7 Things Everyone Should Bring on a Rafting Trip

7 Min. Read

Raingear? Check. Insulating layers and sun-protection shirts? Check and check. Water shoes? Yup. Hat, sunscreen, water bottle…yes, got those too!

Good work. You’ve worked through the essential list of what to bring on a rafting trip. Now all that’s left is to pack some key items that will take your experience to the next level. More than the basics, these additions to your kit will style out your float and make you feel like a professional guide, or at least the envy of the rest of your crew.

What to Bring Rafting: Gear Essentials That Will Take Your Trip to the Next Level

What to Bring Rafting: Gear Essentials to Elevate Your Trip

1) Light up the night

You’ll definitely want to pack a headlamp (bonus points if it has red-light mode). But these days there are more options than ever for adding some lights to your tent, group zone, or kitchen.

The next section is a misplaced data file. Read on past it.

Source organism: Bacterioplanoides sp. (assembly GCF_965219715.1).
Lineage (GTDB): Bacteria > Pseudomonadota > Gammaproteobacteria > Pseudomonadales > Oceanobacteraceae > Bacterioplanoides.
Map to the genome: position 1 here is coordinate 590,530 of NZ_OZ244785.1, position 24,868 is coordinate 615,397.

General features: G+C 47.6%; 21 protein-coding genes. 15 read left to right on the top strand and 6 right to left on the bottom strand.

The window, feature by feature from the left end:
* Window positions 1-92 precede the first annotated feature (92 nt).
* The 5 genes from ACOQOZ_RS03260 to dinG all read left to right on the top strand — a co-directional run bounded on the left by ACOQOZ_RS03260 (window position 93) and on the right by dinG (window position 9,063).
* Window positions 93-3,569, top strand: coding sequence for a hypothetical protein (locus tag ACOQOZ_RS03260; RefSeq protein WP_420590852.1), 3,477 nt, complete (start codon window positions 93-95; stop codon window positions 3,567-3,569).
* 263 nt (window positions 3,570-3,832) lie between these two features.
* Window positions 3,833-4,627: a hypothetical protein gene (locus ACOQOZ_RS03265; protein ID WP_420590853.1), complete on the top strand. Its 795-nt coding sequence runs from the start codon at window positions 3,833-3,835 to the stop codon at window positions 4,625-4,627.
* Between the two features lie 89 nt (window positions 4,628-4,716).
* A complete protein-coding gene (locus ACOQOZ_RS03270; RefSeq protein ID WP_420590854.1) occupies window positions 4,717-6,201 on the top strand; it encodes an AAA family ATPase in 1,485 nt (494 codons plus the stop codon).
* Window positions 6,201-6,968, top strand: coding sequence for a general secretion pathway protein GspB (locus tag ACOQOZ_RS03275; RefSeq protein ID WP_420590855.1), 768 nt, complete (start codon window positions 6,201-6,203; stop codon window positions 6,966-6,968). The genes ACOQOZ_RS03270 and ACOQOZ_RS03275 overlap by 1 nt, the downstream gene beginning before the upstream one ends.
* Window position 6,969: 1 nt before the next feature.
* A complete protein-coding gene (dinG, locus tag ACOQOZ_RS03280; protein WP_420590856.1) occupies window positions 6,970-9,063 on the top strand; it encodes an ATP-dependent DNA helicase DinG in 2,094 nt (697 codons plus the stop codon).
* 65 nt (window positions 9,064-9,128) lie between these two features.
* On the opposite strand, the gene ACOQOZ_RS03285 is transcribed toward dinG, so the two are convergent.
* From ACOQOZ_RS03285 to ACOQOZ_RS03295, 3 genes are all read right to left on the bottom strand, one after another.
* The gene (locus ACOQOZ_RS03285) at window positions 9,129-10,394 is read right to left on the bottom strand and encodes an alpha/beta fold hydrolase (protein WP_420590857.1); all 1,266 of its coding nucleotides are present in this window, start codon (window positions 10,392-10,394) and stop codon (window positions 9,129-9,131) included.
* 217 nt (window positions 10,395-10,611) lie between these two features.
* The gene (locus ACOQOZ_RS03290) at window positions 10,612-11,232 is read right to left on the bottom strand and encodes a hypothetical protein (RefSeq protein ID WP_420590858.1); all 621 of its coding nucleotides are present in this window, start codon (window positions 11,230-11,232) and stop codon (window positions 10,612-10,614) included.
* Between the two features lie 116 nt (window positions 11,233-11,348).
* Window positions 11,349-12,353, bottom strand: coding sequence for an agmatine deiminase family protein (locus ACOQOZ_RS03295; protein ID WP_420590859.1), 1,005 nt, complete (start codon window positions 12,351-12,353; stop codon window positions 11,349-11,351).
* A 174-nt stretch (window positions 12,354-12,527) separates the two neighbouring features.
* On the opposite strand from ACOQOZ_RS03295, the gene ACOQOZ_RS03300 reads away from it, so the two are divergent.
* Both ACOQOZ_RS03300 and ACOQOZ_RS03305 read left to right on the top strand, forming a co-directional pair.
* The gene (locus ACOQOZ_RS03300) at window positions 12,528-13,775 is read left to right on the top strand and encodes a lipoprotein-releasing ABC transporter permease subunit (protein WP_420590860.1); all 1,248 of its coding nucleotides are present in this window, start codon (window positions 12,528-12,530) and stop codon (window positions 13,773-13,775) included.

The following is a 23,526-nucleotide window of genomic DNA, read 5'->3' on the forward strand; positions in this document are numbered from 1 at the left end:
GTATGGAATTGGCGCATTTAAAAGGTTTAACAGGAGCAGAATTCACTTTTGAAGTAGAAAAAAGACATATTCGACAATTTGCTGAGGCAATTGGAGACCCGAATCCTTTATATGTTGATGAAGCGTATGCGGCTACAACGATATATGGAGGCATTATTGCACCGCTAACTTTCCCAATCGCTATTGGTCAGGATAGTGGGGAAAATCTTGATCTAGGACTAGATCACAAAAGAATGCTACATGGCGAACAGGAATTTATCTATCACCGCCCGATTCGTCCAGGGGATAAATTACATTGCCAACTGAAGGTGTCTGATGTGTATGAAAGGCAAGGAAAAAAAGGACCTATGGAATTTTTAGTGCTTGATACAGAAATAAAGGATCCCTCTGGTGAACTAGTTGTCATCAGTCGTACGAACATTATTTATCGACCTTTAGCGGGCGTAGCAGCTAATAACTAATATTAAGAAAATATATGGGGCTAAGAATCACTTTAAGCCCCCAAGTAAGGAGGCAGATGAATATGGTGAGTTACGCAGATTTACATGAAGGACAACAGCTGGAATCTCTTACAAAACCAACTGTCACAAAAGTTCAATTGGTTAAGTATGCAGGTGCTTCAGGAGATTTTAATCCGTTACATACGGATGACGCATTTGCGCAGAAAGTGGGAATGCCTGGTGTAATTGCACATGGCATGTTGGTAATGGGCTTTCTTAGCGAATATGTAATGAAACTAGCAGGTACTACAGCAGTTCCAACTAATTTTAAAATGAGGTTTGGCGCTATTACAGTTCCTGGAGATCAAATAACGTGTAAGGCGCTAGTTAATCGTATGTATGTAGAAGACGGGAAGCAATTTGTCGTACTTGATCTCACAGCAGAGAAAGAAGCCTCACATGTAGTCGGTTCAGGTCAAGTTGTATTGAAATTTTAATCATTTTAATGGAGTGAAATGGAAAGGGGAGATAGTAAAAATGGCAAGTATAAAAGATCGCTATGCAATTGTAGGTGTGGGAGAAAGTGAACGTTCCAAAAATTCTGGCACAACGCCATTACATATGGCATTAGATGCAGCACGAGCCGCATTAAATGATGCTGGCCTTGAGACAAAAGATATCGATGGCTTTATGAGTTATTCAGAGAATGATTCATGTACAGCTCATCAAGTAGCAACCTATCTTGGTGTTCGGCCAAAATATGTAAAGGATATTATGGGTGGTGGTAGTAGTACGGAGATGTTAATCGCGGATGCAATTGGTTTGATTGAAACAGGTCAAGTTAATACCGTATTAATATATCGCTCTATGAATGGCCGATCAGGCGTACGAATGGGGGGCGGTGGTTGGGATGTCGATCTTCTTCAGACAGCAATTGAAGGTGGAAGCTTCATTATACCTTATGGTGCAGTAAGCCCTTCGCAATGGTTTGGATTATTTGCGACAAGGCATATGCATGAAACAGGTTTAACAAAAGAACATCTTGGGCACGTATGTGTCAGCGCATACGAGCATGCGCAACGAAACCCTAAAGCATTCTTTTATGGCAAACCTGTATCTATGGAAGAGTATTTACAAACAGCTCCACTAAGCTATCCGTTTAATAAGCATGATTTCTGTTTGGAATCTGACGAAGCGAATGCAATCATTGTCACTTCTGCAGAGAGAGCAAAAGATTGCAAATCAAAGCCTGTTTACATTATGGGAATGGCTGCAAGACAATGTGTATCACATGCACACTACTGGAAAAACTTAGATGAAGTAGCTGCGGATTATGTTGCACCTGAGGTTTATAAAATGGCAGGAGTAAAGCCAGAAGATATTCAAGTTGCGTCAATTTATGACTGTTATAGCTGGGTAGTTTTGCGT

Snag a set of Big Agnes’ battery-powered mtnGlo Camping Lights and get creative with your campsite ambience. They’re designed for tents and they work great for adding soft, yet functional light to your sleeping quarters, but you can also drape them on pretty much anything for a fun, festive campsite.

If you want something more lantern-like, the MPOWERD line of Luci lights are pretty slick. They’re inflatable so they pack down easily. They’re fully solar powered so you don’t need batteries (7 hours of charge time in the sun gets you 12 hours of light on the medium setting). They’re waterproof, durable and they throw off a lot of light for their size. Starting around $20, they’re also fairly inexpensive. Higher-end models can even charge your phone or other USB device.